Those rock piles of ministry are put to use. Those mossy, ignored, strengths that we have set aside in obedience, or sometimes, out of necessity and not by choice, they suddenly become relevant. And they are beautiful, in their right setting, at the right time.

I hear you, friends. I know your sense of relief. And a bit of wonder, too, that though we felt like we were forever gathering moss, perhaps even feeling useless, we will one day see a change!  For now… NOW is the appointed place and time God has for us. There’s stuff to do – even on a rock pile. And greater things are ahead.

And if you are still waiting, like me, marking time on the rock pile with a prayer of fatigue and longing, know this…

You are not a cast-off.

You are not a mistake.

You are not in the way.

You are called… press on!

…for such a time as this…


The Not-So-Welcome


There they were. Smack dab in the middle of every “Visitor” space in the entire parking lot. And I, being a visitor, was quite bemused (and just a wee bit annoyed). I parked one street over and hiked back to the building. It was a crisp, fall day and I was grateful the rain from the previous night had ended.

When I got to the lobby, I asked the receptionist, “What’s with all of the Visitor spaces being blocked off? I had to park in the next block!”

She looked sheepish and said, “Oh, our Board of Directors is coming for a site visit. They always park in the visitor spots.”

“They aren’t exactly visitors, are they?” I asked.

“No,” she replied. “But they expect to be treated like one.”

Now, I’m in the ministry. (That’s in case you hadn’t picked up on that fact!) We think a lot about how to welcome visitors and encourage them to join in our church’s vision and mission and values. We want there to be an easy entry into worshipping and getting involved.

Sometimes we get it mostly right. And sometimes we create obstacles to making a “visitor” feel welcomed. If it’s all about the insider and the stakeholders, how does a new face become a part of the church family? If it requires a lot of “translating” so that people know what to do without feeling awkward or strange, what are all our plans for, anyway? Why are we clinging to actions which make no sense to an onlooker? What language, music and worship practices do we use? And does it make sense to modern ears? And where is the invitation to join us in our love and relationship with God?

Just musing… and wanting to do a better job. After all, if I believe this life with Jesus is better lived with the care and support of a church family, shouldn’t I try to help others experience it too?

(In case you wondered… the answer is YES!)



Helping Kids in Honduras

God works in Her mysterious ways. Sometimes even through Facebook!

About a month ago, I read a status update from a friend about an upcoming mission trip to Honduras. She was making an “all call” for financial support for a coworker who was going. Realize that as a pastor and chaplain, I probably get dozens of these letters and requests each year (with a huge uptick in March when high school and college students are trying to go on a summer trip.) The kicker is, of course, that I can’t support them all. This post, however, touched my heart.

Jenny’s blog described the trip she will be taking in July to Honduras. Her tasks will center around the children that their mission team meets. And she came up with a brilliant idea of “filling a suitcase” with art supplies to take with her. Simple. Clear. And definitely needed!

Honduras is one of the poorest countries in the Western Hemisphere. They have one of the highest murder rates per capita. And it goes without saying that the public health needs are astronomical. The mission group that Jenny is working with, Luke World Missions, has several outreach programs. One is a medical clinic in El Castano. They also go out to isolated villages and bring primary care to them. Since LWM is a Christian organization, they also organize worship services and special Bible school programs for the children. Jenny estimated that she will be helping with these programs for about 500 children!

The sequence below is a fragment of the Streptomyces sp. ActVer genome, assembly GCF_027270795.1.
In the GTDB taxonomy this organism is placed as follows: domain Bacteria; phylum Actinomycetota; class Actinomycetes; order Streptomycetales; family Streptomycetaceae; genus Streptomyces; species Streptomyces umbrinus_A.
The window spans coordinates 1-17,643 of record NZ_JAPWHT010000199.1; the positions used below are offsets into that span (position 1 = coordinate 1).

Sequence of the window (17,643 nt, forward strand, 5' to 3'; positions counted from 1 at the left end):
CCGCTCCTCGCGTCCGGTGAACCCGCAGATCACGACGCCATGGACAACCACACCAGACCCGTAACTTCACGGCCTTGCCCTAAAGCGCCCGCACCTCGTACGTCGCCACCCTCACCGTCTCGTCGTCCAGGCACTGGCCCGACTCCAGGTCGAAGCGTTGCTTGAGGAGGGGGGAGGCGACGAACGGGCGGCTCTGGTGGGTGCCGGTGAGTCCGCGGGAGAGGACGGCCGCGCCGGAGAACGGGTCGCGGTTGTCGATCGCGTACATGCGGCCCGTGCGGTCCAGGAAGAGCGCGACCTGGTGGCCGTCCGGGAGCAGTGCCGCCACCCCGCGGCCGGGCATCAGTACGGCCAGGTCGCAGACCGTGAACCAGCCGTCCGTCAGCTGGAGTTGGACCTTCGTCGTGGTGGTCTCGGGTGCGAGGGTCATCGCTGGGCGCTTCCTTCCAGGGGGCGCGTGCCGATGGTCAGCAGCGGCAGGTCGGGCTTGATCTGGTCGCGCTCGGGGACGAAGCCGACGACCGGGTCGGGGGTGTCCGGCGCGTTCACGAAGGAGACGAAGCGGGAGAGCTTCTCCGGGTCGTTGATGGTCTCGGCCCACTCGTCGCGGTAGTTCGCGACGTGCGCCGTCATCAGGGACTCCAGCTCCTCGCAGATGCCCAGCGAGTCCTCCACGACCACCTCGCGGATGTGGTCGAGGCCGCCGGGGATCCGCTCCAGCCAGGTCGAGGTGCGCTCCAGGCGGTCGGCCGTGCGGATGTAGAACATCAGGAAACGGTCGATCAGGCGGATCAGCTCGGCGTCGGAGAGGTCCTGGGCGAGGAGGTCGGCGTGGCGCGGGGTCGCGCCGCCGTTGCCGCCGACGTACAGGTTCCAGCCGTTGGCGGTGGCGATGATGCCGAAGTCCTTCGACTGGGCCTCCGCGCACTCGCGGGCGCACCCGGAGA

So I got in touch with her, and after a conversation with Todd, our lead pastor, Church in Bethesda joined me in supporting her suitcase project. In 3 weeks, we FILLED that suitcase to overflowing!

There were crayons, markers,and sidewalk chalk; (a genius idea – the big pieces will last longer and can be used on the cement block walls.) There were several pads of paper, art supplies boxes, paints, brushes, and a small canvas! In fact, we received so much in donations and so quickly that we closed down the project a week early.

This week I delivered the suitcase to Jenny. She was so excited and grateful. God takes little things and multiplies them. She will be posting updates about her progress and her trip this summer, so stay tuned!

In God’s providential timing, this morning I read in the Washington Post about some of the corruption in Honduras, particularly in their prison system. It brought this project to a deeper sense of poignancy and urgency. If your heartstrings are being tugged on a little, you can read more about what Jenny currently needs for her trip on her blog.

Sermon Illustration

Check this out… It’s the winner of the 2008 Cannes film festival for short story films.

I’m thinking of the story at the well in Bethsaida, or the man Bartimaeus… Blindness comes in many forms. Even those of us who are walking in Jesus have amazing “blind spots” – don’t we??

Jesus had God’s perspective and saw with the spiritual eyes of the heart. Where other people saw blindness, Jesus saw people who knew it was “a beautiful day” but that they “could not see it.”

Paul said,

I keep asking that the God of our Lord Jesus Christ, the glorious Father, may give you the Spirit of wisdom and revelation, so that you may know him better. I pray that the eyes of your heart may be enlightened in order that you may know the hope to which he has called you, the riches of his glorious inheritance in his people, and his incomparably great power for us who believe. [Ephesians 1:17-19a]

Praying for open eyes and an open heart…